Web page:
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Willem Dafoe on Hector Babenco’s Swansong, ‘My Hindu Friend,’ & Barbara Paz’s ‘Babenco: Tell Me When I Die’

My Hindu Friend
Courtesy of HB Filmes

While speaking at a masterclass at Mexico’s 2019 Morelia Film Festival, Willem Dafoe said about acting: “When you do the bidding of someone else, it’s like falling in love: You have a new energy, you don’t think about yourself, you’re on an adventure… and it’s always better when it’s through someone else; you become their creature.”

Indeed, Dafoe has portrayed a slew of characters in his storied career, but perhaps inhabiting Hector Babenco’s alter-ego Diego in the deeply personal “My Hindu Friend” was among his more challenging. While Babenco’s last film was not strictly auto-biographical, it was based on his epic battle with cancer combined with some imagined sequences. “Sometimes I’d ask him about the circumstances [surrounding a scene] and he’d say: ‘Don’t look at me! You’re Diego, you tell me!’ but at other times, he’d close his eyes and give testimony, a personal recollection as he’d walk me through a scene.”

“For a guy who described himself as an anarchist, he had a romantic, sentimental side to him,” he observed, adding that Babenco could be tough, sometimes brutal, with his crew but “when he was on fire, he was on fire… he could be very sweet.”

The multi Oscar-nominated actor was working on a play in Sao Paolo when Babenco approached him about playing the part. He didn’t think he was right for the role, but Babenco convinced him otherwise. “When you have that kind of responsibility, I always find, the greater the pressure, the more relaxed you become, as you’re no longer concentrating on what you’re doing, you’re not so worried about the results; you’re really trying to be in the scene; there’s nothing besides that,” he mused.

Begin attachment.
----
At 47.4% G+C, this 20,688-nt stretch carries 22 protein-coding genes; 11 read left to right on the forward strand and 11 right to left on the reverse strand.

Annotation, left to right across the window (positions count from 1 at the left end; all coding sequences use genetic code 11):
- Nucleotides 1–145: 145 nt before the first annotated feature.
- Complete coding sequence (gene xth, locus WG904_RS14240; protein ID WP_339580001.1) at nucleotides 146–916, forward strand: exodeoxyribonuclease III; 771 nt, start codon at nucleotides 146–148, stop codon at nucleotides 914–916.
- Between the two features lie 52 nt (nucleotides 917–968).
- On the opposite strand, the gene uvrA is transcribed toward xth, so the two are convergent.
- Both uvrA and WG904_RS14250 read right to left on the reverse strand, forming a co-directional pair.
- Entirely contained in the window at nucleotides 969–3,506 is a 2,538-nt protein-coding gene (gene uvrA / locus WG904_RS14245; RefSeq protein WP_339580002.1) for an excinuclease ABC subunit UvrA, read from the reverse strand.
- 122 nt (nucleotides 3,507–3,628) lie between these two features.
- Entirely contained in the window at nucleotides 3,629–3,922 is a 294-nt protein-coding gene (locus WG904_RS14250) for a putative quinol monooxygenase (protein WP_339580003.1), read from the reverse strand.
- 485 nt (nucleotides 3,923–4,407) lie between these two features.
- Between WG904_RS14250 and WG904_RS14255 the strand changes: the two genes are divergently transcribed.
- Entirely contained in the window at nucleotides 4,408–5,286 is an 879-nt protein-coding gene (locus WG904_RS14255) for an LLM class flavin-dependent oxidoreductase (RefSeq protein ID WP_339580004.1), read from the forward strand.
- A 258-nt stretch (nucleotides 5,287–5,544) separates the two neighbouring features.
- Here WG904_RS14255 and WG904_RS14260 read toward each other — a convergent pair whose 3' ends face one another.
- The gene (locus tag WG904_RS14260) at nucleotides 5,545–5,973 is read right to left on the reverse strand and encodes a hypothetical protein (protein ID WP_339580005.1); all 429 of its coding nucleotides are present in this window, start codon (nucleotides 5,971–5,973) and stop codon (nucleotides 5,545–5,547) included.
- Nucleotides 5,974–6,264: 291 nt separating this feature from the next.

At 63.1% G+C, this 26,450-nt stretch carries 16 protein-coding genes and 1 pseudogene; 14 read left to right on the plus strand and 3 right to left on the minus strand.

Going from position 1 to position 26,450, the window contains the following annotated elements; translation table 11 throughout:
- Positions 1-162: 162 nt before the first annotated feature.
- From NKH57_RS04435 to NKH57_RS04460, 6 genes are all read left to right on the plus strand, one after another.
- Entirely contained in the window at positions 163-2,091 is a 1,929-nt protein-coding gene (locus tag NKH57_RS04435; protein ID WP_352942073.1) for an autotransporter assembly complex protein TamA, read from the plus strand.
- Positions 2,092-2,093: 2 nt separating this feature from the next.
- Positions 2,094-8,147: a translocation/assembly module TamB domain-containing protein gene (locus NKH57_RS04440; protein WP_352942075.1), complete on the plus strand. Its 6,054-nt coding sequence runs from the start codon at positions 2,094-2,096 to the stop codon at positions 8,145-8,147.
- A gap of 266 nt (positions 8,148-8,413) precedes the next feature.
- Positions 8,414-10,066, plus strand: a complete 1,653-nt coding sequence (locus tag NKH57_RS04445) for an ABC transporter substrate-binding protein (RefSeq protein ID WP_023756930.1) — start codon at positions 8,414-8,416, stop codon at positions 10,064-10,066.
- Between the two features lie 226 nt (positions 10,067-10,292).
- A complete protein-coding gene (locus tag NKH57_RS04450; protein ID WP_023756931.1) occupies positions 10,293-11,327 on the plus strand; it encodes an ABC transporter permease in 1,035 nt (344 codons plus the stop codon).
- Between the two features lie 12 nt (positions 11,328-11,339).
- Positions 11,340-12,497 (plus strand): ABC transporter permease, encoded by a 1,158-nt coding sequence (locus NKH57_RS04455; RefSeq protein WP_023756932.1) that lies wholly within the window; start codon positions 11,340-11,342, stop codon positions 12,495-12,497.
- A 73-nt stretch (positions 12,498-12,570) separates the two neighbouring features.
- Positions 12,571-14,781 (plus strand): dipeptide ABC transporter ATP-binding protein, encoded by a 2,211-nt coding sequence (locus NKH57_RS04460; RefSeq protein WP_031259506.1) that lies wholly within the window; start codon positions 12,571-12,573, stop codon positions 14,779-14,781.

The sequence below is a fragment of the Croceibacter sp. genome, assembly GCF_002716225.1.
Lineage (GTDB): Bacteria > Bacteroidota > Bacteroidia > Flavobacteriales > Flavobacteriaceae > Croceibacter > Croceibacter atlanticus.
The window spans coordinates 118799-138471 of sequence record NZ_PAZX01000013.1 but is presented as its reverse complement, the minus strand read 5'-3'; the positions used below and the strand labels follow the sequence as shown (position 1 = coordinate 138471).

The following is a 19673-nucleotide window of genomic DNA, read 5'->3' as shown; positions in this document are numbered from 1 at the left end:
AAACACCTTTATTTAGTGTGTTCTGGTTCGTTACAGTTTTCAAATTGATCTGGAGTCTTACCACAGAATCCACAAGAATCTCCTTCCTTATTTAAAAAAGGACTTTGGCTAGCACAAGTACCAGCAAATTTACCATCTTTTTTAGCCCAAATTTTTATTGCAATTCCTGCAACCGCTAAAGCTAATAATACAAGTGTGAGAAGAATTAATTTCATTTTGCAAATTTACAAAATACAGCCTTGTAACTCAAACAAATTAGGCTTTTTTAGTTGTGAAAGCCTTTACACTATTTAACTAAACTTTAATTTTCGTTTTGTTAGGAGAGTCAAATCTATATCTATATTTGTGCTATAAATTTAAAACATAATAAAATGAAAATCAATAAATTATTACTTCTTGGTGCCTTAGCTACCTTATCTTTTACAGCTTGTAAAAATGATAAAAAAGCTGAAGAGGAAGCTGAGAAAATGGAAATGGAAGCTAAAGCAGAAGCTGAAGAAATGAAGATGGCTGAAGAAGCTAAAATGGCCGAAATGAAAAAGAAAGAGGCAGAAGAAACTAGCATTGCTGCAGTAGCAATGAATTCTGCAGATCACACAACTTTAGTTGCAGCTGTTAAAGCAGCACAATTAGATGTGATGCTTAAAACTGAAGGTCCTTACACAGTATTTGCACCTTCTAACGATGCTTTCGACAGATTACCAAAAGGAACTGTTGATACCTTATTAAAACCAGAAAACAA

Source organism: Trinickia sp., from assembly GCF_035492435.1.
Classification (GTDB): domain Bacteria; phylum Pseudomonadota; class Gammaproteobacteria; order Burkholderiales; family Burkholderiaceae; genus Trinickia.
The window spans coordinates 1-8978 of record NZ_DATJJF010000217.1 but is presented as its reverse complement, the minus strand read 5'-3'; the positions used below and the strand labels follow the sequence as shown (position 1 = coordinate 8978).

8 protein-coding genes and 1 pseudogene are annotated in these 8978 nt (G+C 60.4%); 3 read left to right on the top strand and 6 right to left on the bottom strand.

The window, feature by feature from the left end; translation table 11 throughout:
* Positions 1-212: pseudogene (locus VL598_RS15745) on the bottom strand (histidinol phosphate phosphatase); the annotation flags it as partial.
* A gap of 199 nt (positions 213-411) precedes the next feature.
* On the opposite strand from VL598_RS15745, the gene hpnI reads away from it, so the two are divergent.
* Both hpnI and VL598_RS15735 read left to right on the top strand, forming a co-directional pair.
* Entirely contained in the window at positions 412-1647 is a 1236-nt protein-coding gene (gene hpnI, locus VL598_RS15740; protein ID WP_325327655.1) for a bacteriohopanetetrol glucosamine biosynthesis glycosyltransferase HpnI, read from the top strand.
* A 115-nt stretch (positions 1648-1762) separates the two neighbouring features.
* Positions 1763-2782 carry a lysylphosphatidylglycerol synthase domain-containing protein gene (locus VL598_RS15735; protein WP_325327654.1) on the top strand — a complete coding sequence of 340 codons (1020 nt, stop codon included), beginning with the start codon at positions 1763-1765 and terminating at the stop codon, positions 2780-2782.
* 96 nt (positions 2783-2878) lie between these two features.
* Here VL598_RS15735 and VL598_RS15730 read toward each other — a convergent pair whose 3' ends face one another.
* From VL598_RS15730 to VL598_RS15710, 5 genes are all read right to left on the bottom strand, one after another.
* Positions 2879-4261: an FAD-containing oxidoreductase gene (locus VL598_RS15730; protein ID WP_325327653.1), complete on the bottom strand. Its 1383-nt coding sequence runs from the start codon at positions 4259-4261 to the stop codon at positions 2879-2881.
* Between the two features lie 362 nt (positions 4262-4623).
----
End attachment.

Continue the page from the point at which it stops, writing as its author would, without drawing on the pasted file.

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Barbara Paz and Willem Dafoe Photo: Jorge Bispo

“‘My Hindu Friend’ was not so much about dying but how to live again,” Dafoe noted, since Babenco/Diego secures a bone marrow transplant that gives him a new lease on life.

Dafoe admits he was perhaps “naive” about the gravity of Babenco’s illness. “But he was already talking about his next film,” he recalled, adding: “He’s a man who really lived through his movies.”

That’s the overriding theme in Barbara Paz’s documentary, “Babenco: Tell Me When I Die,” of which he is an associate producer. Dafoe marveled at Paz’s discipline in making it. “She allowed herself to be a witness to what was happening and to be deeply, personally involved but somehow not make it about herself nor make it sentimental.” Paz has a small but pivotal role in “My Hindu Friend.”

“I love how dedicated she was to [Babenco]; she’s quite a talent,” he noted.

“She captured Babenco when he was very much himself, everything from his gallows humor to his more philosophical moods as he looked back at his life,” said Dafoe, who had just returned from filming a new project in Atlanta.

Dafoe recently reunited with his “The Lighthouse” director Robert Eggers in the helmer’s third film, Viking epic “The Northman,” and also stars in Guillermo Del Toro’s “Nightmare Alley,” which finally wrapped in December after a production hiatus.